Take a walk on the quiet side - of Florence

Avoid the queues and crowds, says Ian McCurrach. This Italian city is so much more enjoyable when everyone's left town

I last visited Florence during the height of summer about 20 years ago when I was a student. In those days I was prepared to deal with the hordes and the suffocating heat and was eager to take in all the guidebook "must see" recommendations. I can still remember dragging around from sight to sight and spending interminable hours in the queues, which stretched from the Renaissance Duomo to the masterpieces of the Uffizi. I shall never forget seeing Michelangelo's David in the Galleria dell'Accademia for the first time, but the memory of nearly passing out from heat exhaustion in the queue has stayed with me more vividly. These days I get tired just contemplating such a visit.

I last visited Florence during the height of summer about 20 years ago when I was a student. In those days I was prepared to deal with the hordes and the suffocating heat and was eager to take in all the guidebook "must see" recommendations. I can still remember dragging around from sight to sight and spending interminable hours in the queues, which stretched from the Renaissance Duomo to the masterpieces of the Uffizi. I shall never forget seeing Michelangelo's David in the Galleria dell'Accademia for the first time, but the memory of nearly passing out from heat exhaustion in the queue has stayed with me more vividly. These days I get tired just contemplating such a visit.

So with hindsight, I decided to return to Italy's cultural capital when the hordes would be gone and the weather much more favourable. The city is definitely at its best in late autumn or spring. I left Gatwick on a dull April morning and a couple of hours later I found myself outside the tiny terminal of Pisa airport in warm spring sunshine. To my absolute delight I'd landed a brand spanking new Peugeot 206 CC convertible, one of those flash new jobs where at the touch of a button, the hardtop cleverly opens up and secretes itself in the boot. Cool or what, I thought. And from the looks I got as I posed out of Pisa on the motorway heading for Florence, so did a lot of the design-conscious Italians.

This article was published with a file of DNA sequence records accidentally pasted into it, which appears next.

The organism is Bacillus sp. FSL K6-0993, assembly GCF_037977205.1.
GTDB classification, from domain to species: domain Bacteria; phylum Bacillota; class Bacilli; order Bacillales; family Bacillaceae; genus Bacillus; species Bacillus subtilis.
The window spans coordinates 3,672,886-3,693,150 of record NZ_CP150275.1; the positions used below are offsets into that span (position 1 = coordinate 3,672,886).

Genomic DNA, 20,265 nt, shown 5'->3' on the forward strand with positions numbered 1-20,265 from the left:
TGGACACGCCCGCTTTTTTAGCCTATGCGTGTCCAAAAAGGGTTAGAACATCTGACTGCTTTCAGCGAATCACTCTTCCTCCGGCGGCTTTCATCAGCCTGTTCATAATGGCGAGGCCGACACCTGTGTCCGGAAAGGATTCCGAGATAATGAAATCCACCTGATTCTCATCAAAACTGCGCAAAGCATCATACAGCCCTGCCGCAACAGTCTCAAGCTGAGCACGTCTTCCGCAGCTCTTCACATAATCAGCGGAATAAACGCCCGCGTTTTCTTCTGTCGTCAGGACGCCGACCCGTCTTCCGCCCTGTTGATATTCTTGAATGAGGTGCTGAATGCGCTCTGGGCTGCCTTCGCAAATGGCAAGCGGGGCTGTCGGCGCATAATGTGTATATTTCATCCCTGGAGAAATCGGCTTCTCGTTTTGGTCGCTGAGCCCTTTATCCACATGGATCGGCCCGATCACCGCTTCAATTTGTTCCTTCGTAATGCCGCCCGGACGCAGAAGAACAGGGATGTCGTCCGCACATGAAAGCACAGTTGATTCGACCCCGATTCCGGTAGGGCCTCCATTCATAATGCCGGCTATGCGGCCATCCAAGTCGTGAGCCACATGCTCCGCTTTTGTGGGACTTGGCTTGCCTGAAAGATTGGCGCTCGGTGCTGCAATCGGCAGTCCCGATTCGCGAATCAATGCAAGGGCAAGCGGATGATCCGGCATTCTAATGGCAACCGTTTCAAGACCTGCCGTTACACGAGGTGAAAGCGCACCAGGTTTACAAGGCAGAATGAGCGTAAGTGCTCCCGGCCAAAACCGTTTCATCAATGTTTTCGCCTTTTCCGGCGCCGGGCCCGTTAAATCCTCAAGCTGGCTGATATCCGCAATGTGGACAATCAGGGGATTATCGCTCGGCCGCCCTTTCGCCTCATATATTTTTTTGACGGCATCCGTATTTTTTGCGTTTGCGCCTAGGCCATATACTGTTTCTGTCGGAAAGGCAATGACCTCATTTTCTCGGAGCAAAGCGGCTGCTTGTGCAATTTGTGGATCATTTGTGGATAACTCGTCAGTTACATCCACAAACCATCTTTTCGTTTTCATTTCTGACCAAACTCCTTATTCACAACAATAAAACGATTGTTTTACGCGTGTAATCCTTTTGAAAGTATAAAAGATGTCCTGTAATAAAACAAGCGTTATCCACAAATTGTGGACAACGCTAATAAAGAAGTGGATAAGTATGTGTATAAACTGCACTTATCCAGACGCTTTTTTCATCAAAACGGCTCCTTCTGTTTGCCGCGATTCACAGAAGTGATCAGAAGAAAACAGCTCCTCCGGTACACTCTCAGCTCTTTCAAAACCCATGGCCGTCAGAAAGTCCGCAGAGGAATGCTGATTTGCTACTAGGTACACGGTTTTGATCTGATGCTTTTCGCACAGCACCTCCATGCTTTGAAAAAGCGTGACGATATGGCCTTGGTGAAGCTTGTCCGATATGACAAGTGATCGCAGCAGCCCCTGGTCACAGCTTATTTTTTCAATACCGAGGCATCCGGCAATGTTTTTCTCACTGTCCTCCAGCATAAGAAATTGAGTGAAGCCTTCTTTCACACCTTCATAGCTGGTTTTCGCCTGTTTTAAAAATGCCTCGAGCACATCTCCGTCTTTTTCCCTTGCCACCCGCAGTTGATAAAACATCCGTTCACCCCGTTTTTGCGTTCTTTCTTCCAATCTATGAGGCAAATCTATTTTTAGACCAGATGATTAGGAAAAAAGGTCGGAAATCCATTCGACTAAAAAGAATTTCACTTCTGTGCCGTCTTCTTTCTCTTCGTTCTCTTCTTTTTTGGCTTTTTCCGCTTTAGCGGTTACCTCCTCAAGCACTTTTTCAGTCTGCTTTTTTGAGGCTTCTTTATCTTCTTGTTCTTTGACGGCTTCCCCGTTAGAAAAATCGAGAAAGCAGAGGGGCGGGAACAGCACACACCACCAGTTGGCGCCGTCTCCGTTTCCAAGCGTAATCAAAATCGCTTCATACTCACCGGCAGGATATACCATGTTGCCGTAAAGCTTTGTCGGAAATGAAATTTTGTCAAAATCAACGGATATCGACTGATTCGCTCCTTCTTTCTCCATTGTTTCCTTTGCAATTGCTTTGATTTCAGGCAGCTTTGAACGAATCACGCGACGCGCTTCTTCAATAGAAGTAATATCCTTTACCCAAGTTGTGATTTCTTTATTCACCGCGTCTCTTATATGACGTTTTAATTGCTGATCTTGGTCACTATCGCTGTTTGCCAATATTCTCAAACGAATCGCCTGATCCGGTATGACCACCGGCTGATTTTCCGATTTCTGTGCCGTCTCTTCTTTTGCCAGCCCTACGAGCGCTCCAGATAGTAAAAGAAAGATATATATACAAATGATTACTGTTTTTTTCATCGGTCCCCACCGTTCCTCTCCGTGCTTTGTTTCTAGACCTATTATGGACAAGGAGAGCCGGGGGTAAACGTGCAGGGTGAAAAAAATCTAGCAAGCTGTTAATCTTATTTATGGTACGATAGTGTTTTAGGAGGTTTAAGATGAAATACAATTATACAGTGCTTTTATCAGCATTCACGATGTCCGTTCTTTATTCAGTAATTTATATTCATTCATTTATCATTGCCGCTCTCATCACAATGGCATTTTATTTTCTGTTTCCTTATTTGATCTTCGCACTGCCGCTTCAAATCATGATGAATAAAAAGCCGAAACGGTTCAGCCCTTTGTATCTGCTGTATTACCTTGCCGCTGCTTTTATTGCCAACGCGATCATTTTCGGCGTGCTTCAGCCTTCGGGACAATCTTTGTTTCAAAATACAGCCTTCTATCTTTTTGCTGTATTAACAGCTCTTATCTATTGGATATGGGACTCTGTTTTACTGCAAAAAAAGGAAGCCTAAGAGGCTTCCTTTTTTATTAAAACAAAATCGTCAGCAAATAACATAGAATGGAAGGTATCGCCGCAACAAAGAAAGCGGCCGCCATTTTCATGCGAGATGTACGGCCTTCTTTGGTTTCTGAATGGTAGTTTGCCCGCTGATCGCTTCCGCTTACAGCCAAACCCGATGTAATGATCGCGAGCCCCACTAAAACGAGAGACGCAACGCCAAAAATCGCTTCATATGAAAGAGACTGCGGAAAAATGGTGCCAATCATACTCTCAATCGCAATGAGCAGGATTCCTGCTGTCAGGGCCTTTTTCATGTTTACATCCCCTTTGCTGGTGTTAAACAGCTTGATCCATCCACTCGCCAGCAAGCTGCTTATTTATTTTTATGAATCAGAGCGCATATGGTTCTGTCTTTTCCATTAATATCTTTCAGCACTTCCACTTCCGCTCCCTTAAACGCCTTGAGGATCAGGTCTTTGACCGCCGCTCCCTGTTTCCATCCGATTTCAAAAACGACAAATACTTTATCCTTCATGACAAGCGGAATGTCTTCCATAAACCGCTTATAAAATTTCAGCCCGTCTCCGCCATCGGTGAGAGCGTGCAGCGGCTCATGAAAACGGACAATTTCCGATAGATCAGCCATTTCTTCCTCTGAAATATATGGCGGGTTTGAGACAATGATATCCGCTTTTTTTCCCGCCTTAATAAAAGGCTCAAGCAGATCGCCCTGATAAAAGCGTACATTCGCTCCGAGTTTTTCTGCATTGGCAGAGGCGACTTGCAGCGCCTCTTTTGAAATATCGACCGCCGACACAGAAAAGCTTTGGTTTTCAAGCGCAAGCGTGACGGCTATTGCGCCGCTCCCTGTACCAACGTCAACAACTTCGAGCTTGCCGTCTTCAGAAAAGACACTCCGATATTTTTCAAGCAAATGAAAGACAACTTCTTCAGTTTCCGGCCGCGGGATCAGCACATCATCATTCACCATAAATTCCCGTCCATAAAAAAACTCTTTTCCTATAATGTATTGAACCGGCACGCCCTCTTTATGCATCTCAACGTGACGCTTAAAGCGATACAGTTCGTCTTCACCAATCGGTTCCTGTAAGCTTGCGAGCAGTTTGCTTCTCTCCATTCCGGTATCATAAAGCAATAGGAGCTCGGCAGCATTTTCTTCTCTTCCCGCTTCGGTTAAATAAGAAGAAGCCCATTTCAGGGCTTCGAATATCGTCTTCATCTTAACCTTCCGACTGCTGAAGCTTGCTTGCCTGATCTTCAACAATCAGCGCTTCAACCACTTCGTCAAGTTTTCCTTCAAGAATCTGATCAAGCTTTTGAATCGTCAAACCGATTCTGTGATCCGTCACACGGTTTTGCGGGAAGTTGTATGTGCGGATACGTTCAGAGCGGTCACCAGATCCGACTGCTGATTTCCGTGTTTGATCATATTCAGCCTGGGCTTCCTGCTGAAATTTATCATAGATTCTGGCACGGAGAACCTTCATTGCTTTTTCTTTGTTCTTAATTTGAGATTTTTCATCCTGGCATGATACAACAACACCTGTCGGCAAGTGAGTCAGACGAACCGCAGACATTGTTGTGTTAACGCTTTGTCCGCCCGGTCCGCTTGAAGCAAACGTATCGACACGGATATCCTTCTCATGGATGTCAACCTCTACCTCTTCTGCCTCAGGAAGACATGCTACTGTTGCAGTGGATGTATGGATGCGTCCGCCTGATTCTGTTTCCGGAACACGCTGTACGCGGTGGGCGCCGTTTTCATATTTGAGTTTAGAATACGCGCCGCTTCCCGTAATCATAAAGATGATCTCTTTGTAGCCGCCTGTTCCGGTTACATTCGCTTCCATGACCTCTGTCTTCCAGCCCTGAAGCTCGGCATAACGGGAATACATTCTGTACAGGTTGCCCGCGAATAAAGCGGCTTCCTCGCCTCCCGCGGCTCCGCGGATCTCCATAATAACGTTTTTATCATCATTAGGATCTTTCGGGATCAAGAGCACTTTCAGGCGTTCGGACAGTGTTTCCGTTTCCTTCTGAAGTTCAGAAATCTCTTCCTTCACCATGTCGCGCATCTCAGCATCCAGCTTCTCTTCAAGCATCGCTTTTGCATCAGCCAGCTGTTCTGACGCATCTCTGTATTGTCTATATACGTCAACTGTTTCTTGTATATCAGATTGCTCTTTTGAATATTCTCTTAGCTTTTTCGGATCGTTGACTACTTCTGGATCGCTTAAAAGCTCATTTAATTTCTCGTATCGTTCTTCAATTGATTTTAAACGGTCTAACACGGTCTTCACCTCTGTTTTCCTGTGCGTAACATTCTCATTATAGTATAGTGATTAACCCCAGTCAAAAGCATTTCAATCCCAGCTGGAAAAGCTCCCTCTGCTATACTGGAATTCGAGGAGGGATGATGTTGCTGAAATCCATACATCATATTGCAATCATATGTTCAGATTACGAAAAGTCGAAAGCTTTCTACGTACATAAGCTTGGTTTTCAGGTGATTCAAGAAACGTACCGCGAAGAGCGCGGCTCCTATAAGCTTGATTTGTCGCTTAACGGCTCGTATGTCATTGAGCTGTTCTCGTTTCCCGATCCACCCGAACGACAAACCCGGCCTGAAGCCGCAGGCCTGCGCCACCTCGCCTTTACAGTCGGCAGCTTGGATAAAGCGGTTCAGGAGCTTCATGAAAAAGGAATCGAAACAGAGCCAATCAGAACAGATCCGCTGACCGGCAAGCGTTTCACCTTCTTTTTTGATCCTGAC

I decided not to stay in the centre of town and holed up at Hotel Villa La Massa in the leafy suburb of Candeli. Just 15 minutes by car from the Duomo and secluded in gorgeous grounds on the banks of the river Arno, Villa La Massa is a private world away from the hustle and bustle. A vast Medicean villa, dating from the 16th century, houses the main rooms and suites and is the last word in luxury. And talk about a room with a view. I was lucky enough to be given room 45, a vast former balcony, closed in with floor-to-ceiling leaded windows, affording panoramic views of the Arno from my giant four-poster bed. Bliss!

Heading into town on the sleepy back roads along the Arno was a cinch. I was determined not to venture into any of the museums or galleries and opted for wandering around and soaking up the city's romantic atmosphere. I also wanted to see a side of Florence that most tourists miss. Starting off at Santa Croce, where the picturesque piazza was home to just a few stray pigeons and tourists, I mapped out a circular walking route that would take me past the Palazzo Vecchio, the Uffizi, across the Ponte Vecchio and east to Santo Spirito, then back across Ponte alla Carraia to Santa Maria Novella, back past the Baptistry and the Duomo and finally to Piazza Ghiberti, which is just north of Santa Croce. Depending on how long you linger, the route should take a good three hours or so.